Camping on the Caribbean Coast

The two of us on the beach

We’re on our way back from four glorious (albeit sweaty) nights camping on the Caribbean Coast in the Tayrona National Park.

The National Park sits in Colombia’s north-east and is essentially a stretch of jungle with pristine beaches looking out onto the Caribbean Sea. You hike through the jungle to a choice of campsites overlooking the ocean, choose a tent or a hammock, and relax. What better way to take a break from a hectic travelling schedule?!

Walking through the jungle, there’s no mistaking you’re somewhere exotic: brightly coloured lizards scurry out of the way, bulging black centipedes inch (or is that centimetre) their way along, and occasionally a small lemon-yellow snake squirms its way off the path. The beaches are absolutely crawling with crabs, whose antics kept us entertained to no end – Laura thought she saw a couple of (no doubt teenage male) crabs waving their big claws at each other in a threatening fist-shake. Along with visitors of the human kind, the campsites appear to be hosting lots of frogs, of varying sizes, from cute and halluciounagenically coloured little nippers through to 2kg monsters that would no doubt feed a French family for Sunday lunch. However, it was only once a thunderstorm was raining down that we met the true special guest of our area.

Can you see the snake in this picture?

Our tent was pitched on a bed of sand, beneath a secondary thatched roof made of woven palm leaves. We thought this gave us some additional protection from the elements, and meant we didn’t need to worry so much if the tent leaked. It seems the local inhabitants had the same thought. As the skies emptied, we were pretty happy to be tucked up inside, and even though some of the drips were getting through, we quickly used a trusty umbrella to spare the worst from our beds. Lying sweating in the humid equatorial heat, a nearby bulb cast a light over the darkened tent, and I was just drifting off to sleep when Laura screamed. There was something moving slowly up the outside of the mesh inner tent. It had eight furry legs, a couple of fangs at the front, and I could swear there were red eyes too, but that may have been my imagination. Oh, and the worst thing about our night guest? It was huge – definitely the biggest spider I have ever seen in person, bigger than my outstretched hand, and looming larger by the second. Needless to say, we were very glad we’d decided to close the inner tent in spite of the heat – and that we hadn’t taken the option of sleeping in hammocks out in the open. With the help of a book our guest was successfully evicted, but I’m not sure either of us slept easily that night!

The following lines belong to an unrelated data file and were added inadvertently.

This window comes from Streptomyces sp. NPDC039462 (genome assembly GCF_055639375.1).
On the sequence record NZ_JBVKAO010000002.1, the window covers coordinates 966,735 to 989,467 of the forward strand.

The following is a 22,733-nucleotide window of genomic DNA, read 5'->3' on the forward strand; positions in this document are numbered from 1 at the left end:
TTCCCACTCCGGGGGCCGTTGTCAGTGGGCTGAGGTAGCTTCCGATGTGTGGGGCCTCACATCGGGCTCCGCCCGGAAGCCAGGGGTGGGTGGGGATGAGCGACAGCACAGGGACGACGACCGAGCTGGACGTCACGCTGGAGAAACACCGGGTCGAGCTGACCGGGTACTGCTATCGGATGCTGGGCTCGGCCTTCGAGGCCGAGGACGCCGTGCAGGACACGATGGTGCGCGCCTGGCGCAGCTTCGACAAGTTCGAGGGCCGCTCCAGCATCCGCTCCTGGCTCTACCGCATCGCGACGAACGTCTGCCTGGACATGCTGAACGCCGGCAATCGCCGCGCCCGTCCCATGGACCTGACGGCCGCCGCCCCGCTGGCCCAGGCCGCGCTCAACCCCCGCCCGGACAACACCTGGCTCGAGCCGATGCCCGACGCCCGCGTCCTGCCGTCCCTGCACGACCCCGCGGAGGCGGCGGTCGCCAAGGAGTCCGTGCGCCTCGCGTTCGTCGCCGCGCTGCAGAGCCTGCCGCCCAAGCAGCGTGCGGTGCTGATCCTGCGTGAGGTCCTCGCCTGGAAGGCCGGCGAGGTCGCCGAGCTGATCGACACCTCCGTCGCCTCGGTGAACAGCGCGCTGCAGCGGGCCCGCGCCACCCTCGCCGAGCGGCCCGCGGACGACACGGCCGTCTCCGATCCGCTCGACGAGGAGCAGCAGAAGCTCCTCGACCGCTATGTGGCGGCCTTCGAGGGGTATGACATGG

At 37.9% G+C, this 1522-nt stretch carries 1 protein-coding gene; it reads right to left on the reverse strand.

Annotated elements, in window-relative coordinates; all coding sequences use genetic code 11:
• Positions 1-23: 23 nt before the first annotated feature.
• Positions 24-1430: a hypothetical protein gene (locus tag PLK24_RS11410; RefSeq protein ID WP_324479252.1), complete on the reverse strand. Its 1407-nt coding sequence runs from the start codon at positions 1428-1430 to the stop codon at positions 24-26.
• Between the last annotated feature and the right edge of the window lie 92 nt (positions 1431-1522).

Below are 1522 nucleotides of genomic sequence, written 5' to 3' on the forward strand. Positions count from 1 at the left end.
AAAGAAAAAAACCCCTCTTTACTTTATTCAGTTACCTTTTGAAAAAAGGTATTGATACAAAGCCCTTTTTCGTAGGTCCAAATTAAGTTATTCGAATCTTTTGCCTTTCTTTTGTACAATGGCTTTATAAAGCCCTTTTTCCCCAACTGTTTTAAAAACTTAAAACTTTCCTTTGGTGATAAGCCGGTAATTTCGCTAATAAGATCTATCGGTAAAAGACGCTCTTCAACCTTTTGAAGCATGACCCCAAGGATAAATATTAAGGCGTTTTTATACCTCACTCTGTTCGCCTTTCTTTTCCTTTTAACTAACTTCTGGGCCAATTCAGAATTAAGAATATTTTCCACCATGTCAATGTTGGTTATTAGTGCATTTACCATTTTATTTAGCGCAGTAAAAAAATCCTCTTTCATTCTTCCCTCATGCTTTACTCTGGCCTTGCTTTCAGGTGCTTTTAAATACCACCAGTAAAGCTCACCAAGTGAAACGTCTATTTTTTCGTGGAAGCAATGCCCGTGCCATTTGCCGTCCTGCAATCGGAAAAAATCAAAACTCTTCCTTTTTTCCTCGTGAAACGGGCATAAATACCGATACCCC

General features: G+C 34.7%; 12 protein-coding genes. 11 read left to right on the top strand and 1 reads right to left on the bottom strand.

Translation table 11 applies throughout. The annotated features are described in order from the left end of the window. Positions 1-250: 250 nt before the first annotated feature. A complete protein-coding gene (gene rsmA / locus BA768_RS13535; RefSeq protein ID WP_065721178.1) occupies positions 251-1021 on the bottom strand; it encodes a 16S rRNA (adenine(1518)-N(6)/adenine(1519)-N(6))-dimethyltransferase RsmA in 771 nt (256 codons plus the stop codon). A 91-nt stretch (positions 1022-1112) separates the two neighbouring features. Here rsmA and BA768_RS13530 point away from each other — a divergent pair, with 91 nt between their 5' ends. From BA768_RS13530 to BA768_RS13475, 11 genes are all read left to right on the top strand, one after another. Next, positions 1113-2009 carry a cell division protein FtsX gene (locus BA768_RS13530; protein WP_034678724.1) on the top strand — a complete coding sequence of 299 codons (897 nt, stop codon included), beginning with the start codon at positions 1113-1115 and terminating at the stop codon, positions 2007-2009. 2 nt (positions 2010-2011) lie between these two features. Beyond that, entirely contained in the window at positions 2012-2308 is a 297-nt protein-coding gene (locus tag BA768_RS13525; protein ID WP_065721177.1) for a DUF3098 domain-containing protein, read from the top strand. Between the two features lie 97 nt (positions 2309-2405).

Turquoise blue sea